'I didn't think I realistically had a chance to win unless I posted 8- or 9-under today,' said Hensby, who earned $81,000 for the win. 'My goal was to play good and try to shoot 5- or 6-under and hopefully finish in the top-10.'
Johnson posted a 7-under 65 to join Hensby in the playoff. Tom Carter bogeyed the 17th but birdied the 18th to finish one shot out of the extra session at 19-under-par 269.
Hensby birdied the par-five 18th to get to 20-under and take the clubhouse lead. Johnson, playing four groups behind Hensby, ran off three straight birdies from the 14th to climb to minus-18. He later eagled the 18th to tie Hensby for the lead.
When those two players returned to the 537-yard 18th for the playoff, both players hit their drives down the fairway. Both players knocked their second shot greenside.
Hensby nearly holed his chip for eagle but it just stayed out of the cup. Johnson left his shot 10 feet from the pin, just off the edge of the green. He rolled a putt close to hole, but his birdie try did not fall and the title was Hensby's.
'I probably hit two better shots in the playoff than I did in regulation,' said Johnson. 'The execution was perfect. One bounce here, one bounce there. It's a funny game.'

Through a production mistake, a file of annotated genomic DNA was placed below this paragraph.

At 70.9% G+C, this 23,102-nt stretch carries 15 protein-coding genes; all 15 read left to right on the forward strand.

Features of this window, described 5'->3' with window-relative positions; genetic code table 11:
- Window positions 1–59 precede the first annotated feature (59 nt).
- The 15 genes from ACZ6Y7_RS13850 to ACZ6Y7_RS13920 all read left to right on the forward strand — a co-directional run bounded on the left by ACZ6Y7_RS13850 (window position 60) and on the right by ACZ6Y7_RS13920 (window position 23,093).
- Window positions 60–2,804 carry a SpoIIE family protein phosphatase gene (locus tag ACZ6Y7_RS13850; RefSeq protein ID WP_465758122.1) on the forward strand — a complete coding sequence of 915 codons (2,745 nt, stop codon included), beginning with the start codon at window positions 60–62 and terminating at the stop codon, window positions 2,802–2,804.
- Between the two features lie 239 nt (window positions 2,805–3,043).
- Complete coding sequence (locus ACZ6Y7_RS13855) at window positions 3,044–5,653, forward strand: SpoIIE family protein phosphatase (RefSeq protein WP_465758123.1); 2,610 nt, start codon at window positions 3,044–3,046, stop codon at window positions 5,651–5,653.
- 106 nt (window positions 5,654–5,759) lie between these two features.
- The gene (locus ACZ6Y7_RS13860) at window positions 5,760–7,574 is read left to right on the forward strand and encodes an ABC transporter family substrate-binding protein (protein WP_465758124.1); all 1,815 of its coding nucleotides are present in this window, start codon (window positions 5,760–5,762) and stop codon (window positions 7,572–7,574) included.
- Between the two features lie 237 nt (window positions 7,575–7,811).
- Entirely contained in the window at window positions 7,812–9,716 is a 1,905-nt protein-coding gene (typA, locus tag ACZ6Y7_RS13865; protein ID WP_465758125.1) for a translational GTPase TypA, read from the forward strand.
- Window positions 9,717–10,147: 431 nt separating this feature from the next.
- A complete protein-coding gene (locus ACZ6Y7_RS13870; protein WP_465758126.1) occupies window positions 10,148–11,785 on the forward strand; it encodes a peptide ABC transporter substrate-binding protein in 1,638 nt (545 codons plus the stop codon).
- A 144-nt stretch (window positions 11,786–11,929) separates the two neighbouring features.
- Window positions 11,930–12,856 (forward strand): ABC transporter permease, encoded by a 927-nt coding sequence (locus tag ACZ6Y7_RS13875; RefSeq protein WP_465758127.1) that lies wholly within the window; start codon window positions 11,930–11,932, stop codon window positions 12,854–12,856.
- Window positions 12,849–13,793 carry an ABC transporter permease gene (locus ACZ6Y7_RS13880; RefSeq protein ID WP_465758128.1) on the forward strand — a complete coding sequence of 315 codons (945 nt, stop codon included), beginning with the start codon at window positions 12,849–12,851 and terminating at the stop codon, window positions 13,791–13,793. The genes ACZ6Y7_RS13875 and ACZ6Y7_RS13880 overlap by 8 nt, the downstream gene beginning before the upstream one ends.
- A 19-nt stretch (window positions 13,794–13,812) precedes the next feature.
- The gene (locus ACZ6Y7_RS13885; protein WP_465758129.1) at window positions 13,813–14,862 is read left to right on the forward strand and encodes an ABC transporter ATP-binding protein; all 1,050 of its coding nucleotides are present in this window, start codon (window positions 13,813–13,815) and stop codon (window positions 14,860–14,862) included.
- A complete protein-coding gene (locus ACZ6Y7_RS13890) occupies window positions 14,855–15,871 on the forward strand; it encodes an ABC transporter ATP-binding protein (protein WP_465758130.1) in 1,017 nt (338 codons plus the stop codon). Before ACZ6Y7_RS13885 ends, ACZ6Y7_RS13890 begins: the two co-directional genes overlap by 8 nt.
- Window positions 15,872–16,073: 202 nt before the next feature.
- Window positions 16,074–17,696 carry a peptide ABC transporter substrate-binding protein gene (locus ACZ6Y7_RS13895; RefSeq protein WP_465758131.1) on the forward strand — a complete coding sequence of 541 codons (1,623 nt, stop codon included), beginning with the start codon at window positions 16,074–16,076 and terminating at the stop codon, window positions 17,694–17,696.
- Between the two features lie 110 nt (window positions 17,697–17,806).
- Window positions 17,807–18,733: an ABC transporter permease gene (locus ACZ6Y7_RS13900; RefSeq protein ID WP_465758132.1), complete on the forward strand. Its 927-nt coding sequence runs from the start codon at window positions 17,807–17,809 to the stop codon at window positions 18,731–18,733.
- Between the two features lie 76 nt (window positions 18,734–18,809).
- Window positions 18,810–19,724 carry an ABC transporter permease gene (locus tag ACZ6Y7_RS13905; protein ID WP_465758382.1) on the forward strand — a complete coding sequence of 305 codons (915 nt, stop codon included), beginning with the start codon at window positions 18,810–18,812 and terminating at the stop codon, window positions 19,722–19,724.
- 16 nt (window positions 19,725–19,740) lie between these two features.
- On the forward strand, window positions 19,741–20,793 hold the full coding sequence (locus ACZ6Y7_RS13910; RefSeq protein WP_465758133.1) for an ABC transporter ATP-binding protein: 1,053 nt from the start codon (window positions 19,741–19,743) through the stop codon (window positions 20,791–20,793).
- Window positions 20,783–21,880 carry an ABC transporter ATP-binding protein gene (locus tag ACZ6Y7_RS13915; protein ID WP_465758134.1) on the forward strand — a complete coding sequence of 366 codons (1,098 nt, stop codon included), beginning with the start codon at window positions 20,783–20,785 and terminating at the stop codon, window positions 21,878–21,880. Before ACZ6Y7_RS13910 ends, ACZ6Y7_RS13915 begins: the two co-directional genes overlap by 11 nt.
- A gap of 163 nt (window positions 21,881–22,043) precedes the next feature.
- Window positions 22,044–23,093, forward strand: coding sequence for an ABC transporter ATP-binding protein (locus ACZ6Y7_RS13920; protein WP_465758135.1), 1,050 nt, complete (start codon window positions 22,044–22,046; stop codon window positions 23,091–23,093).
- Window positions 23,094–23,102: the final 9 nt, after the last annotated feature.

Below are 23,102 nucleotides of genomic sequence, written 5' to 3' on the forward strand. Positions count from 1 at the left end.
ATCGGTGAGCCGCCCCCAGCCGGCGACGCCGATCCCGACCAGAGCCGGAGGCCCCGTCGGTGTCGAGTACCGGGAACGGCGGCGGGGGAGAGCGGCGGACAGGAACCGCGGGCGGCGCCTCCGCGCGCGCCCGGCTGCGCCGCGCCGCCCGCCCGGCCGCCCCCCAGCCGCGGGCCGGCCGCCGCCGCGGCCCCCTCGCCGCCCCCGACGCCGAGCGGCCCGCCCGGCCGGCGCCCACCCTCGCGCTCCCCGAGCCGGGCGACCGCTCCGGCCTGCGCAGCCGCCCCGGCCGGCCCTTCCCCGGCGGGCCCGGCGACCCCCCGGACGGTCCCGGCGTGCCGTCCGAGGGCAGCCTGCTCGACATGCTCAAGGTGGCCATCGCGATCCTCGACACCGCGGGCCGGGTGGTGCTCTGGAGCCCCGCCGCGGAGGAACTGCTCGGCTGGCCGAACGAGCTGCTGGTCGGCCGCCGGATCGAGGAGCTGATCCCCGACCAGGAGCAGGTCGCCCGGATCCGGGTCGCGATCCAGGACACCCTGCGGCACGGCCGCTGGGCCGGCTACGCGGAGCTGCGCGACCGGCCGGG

The 32-year-old Hensby began the day five shots behind the leaders at The Dominion Club. He quickly climbed the leaderboard with an eagle at the second, then he drained a birdie on the par-five fourth. The birdie at four touched off a run of three straight birdies that got Hensby to 16-under par.
'I was five-under after six holes and when I looked at the leaderboard I was still in fifth place,' Hensby said. 'I'm thinking, 'what the heck is going on here with the scores so low?' From there, I knew I needed to make a lot more birdies.'
After five straight pars, Hensby birdied the 12th, then sank back-to-back birdies from the 14th to get to minus-19. He also birdied 18 to take the clubhouse lead.
Johnson rolled in three birdies on the front side that got him to minus-16. However he dropped a shot at the par-five 12th to halt his momentum.
Johnson, who won the Rheem Classic earlier this year, converted three consecutive birdies from the 14th before an eagle on the 18th got him into the playoff.
'I was pretty proud of myself for not getting distracted after I heard that on nine,' said Johnson, in reference to learning his close friend Ben Curtis had won the British Open. 'I was close to getting emotional myself. Winning the British couldn't have happened to a nicer guy.'
Daniel Chopra carded a six-under 66 Sunday to finish in a tie for fourth. He shared fourth place with Sonny Skinner and Bo Van Pelt at 18-under-par 270. Tripp Isenhour ended up one shot behind that trio at minus-17.